At this point Sheldrake summarizes what he has said so far about the nature of morphogenetic fields, which contain “properties that go beyond the familiar forces and fields of physics.” They are causal and include chreodes (habitual pathways) and attractors. “They have time within them; they contain a memory of previous similar systems given by morphic resonance, and they attract organisms toward ends or goals through a kind of causation working ‘backward’ in time.”
While the standard, materialist view is that evolution and life themselves are purposeless, Sheldrake points out that gravity itself attracts toward future ends. “An object in the gravitational field is pulled toward the future. In this sense, it works backward in time.” Since the entire universe exists within the universal gravitational field, it follows that the principle of purposeful causation applies to the universe as a whole. “All organisms within the universe are like scaled-down versions of this cosmic process: unifying fields pull them toward attractors in the future, and energy flowing from the past propels them forward.” “All living organisms show goal-directed development and behavior.”
For me, this example de-mystifies morphic resonance. When I think of the ability of the gravitational field of the moon to create the massive tidal surges on all the oceans of the world, I recognize that I am experiencing morphic resonance on a macrocosmic level. The moon is an attractor for the water and gravity the chreode that water follows naturally and inevitably. While Newton explains this process in terms of natural law, that explanation does not recognize the obvious field effect of the moon’s gravity on the Earth’s oceans. Like cellular morphic resonance, we do not measure gravity directly, but only in terms of transformation in the masses of objects it effects. Approached in this way, morphic resonance does not require quantum fields or any “implicate order.” It does not have to imply a system of law or mathematics exterior to itself, as mechanistic science does.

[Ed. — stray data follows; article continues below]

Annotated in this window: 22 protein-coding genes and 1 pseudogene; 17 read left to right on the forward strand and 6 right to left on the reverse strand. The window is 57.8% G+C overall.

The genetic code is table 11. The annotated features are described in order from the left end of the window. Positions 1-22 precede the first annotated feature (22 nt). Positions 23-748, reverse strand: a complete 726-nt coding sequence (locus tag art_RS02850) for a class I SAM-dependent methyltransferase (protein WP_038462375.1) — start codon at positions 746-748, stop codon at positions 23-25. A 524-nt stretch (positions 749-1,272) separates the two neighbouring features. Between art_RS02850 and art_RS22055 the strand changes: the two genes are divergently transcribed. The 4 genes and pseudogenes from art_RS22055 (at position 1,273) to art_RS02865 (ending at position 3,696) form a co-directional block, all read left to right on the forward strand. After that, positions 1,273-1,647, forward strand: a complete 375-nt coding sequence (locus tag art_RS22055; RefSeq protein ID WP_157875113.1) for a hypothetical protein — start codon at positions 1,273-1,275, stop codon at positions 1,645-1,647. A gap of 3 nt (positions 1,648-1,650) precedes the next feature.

“Is All Biological Inheritance Material?”
According to current science, biological inheritance is almost entirely due to DNA, but some cell characteristics are directly inherited from mother cells without the mediation of DNA. Epigenesis is another form of transmission that is due to chemical changes that do not affect the underlying genetic code. However, the inheritance of adaptive traits, called “acquired characteristics,” such as the long neck and legs of giraffes, as believed by Lamarck and Darwin, has been dismissed by neo-Darwinists.
Sheldrake believes that the influence of genes in human evolution is highly over-rated. Genes “code for the sequences of amino acids that are strung together in polypeptide chains, which then fold up into protein molecules…they are not ‘determinants’ of particular structures such as genes ‘for’ curly hair or ‘for’ nest-building behavior in sparrows…nor are they plans or instructions for organisms. They merely code for the sequence of amino acids in protein molecules.”